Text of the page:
One prominent Buddhist story tells of Avalokiteshvara vowing never to rest until he had freed all sentient beings from Samsara. Despite strenuous effort, he realizes that still many unhappy beings were yet to be saved. After struggling to comprehend the needs of so many, his head splits into 11 pieces. Amitabha, seeing his plight, gives him 11 heads with which to hear the cries of the suffering. Upon hearing these cries and comprehending them, Avalokiteshvara attempts to reach out to all those who needed aid, but found that his 2 arms shattered into pieces. Once more, Amitabha comes to his aid and invests him with a thousand arms with which to aid the suffering multitudes.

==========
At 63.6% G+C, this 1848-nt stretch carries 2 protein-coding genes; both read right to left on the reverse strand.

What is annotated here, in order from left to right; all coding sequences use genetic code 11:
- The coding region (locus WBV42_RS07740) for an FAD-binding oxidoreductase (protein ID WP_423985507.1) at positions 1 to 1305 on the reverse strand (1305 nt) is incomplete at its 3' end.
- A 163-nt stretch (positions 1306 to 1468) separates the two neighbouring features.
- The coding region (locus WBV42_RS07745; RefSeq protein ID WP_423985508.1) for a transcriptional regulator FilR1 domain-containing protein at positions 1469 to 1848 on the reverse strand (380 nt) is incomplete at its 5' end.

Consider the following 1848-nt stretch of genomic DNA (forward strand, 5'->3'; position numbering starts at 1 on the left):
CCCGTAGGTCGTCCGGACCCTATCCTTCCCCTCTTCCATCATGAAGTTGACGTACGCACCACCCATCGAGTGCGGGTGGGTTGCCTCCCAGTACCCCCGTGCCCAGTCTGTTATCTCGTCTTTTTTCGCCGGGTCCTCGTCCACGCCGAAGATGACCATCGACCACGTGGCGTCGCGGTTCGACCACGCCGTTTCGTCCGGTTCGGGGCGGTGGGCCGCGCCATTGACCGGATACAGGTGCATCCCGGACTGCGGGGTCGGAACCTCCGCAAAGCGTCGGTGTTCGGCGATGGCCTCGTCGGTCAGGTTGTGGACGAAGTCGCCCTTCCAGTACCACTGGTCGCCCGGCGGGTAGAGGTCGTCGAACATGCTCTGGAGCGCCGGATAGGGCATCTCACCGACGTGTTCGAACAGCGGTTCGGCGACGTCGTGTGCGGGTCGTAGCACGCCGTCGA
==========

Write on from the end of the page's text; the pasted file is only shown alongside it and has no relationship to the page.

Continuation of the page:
The Nepalese carved grey dolomite stone features a nimbus with 18 multi arms holding various ritual implements. 11 head Avalokiteshvara seated on a deceased body. The base has a lotus pedestal and the bottom of the sculpture reveals a protruding carved male joint.
Dimensions: 7 1/2" x 4" x 13" H (on base) 6 3/4" x 3" x 11 1/2" H (statue only)
Early Malla Period (1201-1769)